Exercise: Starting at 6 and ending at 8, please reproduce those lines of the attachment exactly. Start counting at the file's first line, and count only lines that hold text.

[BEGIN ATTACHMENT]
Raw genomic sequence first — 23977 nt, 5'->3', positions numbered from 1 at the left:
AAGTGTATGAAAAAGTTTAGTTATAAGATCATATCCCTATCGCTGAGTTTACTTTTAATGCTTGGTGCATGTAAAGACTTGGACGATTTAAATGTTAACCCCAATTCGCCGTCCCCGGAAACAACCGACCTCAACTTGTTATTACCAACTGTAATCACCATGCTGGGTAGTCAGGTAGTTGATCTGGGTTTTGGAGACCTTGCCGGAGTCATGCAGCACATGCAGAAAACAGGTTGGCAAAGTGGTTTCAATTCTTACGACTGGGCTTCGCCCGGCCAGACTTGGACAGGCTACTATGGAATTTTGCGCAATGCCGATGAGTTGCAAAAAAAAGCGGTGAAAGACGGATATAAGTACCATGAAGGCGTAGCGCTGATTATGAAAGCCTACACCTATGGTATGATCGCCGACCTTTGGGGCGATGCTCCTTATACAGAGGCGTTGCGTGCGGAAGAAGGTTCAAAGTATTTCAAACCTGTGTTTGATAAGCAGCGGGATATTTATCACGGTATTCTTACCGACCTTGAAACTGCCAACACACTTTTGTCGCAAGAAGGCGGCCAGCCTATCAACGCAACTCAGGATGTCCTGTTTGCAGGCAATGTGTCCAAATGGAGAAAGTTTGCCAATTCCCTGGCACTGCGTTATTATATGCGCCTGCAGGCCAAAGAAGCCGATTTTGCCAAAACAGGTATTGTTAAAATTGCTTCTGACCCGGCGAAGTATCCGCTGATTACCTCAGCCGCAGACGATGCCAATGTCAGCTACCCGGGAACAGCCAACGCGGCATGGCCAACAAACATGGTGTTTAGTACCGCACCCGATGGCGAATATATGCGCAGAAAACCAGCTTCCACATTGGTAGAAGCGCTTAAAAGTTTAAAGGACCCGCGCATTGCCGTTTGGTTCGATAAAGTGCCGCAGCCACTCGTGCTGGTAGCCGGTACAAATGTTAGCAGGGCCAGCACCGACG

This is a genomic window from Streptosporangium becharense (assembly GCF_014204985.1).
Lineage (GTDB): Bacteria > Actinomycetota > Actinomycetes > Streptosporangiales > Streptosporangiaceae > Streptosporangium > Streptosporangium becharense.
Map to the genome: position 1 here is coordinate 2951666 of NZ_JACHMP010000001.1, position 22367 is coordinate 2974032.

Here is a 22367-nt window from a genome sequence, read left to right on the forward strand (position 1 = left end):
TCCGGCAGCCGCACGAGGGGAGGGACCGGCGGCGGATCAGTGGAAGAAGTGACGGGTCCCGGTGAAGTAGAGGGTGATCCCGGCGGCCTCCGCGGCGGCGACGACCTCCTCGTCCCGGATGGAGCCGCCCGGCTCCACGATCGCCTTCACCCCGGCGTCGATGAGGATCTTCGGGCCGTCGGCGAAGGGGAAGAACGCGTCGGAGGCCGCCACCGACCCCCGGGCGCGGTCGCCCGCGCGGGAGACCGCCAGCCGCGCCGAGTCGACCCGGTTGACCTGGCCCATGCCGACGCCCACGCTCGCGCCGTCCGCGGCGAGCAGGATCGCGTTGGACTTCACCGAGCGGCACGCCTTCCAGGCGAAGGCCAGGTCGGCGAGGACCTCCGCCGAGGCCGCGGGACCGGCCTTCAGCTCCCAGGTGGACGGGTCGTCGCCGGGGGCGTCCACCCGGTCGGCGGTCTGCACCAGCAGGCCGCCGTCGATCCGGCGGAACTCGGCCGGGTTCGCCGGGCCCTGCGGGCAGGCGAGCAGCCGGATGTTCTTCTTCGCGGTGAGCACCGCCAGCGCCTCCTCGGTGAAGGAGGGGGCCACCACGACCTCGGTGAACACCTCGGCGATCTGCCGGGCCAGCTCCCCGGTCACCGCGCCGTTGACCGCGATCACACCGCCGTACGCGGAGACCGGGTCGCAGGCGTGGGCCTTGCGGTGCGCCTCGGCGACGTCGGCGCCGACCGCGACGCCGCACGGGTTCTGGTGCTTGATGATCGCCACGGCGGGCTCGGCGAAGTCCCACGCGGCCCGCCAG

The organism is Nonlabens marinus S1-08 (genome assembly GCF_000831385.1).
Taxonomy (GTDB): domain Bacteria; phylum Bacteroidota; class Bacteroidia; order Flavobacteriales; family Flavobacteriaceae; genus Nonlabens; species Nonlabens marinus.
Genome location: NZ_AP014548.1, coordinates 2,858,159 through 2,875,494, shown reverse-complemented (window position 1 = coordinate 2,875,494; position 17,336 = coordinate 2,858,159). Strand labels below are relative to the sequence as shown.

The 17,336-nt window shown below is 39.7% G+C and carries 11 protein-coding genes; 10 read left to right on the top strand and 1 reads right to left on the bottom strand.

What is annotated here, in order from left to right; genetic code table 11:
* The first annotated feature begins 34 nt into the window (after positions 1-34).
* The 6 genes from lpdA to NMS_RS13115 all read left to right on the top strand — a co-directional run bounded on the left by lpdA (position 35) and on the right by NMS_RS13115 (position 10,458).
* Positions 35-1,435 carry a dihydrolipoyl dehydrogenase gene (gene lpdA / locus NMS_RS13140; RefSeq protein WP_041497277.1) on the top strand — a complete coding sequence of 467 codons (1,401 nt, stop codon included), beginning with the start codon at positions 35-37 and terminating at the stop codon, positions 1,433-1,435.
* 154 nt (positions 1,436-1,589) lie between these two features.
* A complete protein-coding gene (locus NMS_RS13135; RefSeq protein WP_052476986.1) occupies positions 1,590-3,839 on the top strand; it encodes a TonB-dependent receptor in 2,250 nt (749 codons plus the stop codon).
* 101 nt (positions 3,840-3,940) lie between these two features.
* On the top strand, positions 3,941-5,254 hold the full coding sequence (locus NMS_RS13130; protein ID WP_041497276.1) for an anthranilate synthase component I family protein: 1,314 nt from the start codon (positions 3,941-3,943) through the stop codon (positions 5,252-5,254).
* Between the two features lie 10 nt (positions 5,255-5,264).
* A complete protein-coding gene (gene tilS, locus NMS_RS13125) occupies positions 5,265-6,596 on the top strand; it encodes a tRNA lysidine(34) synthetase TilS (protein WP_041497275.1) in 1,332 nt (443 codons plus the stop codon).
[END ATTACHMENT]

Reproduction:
Here is a 22367-nt window from a genome sequence, read left to right on the forward strand (position 1 = left end):
TCCGGCAGCCGCACGAGGGGAGGGACCGGCGGCGGATCAGTGGAAGAAGTGACGGGTCCCGGTGAAGTAGAGGGTGATCCCGGCGGCCTCCGCGGCGGCGACGACCTCCTCGTCCCGGATGGAGCCGCCCGGCTCCACGATCGCCTTCACCCCGGCGTCGATGAGGATCTTCGGGCCGTCGGCGAAGGGGAAGAACGCGTCGGAGGCCGCCACCGACCCCCGGGCGCGGTCGCCCGCGCGGGAGACCGCCAGCCGCGCCGAGTCGACCCGGTTGACCTGGCCCATGCCGACGCCCACGCTCGCGCCGTCCGCGGCGAGCAGGATCGCGTTGGACTTCACCGAGCGGCACGCCTTCCAGGCGAAGGCCAGGTCGGCGAGGACCTCCGCCGAGGCCGCGGGACCGGCCTTCAGCTCCCAGGTGGACGGGTCGTCGCCGGGGGCGTCCACCCGGTCGGCGGTCTGCACCAGCAGGCCGCCGTCGATCCGGCGGAACTCGGCCGGGTTCGCCGGGCCCTGCGGGCAGGCGAGCAGCCGGATGTTCTTCTTCGCGGTGAGCACCGCCAGCGCCTCCTCGGTGAAGGAGGGGGCCACCACGACCTCGGTGAACACCTCGGCGATCTGCCGGGCCAGCTCCCCGGTCACCGCGCCGTTGACCGCGATCACACCGCCGTACGCGGAGACCGGGTCGCAGGCGTGGGCCTTGCGGTGCGCCTCGGCGACGTCGGCGCCGACCGCGACGCCGCACGGGTTCTGGTGCTTGATGATCGCCACGGCGGGCTCGGCGAAGTCCCACGCGGCCCGCCAG

The organism is Nonlabens marinus S1-08 (genome assembly GCF_000831385.1).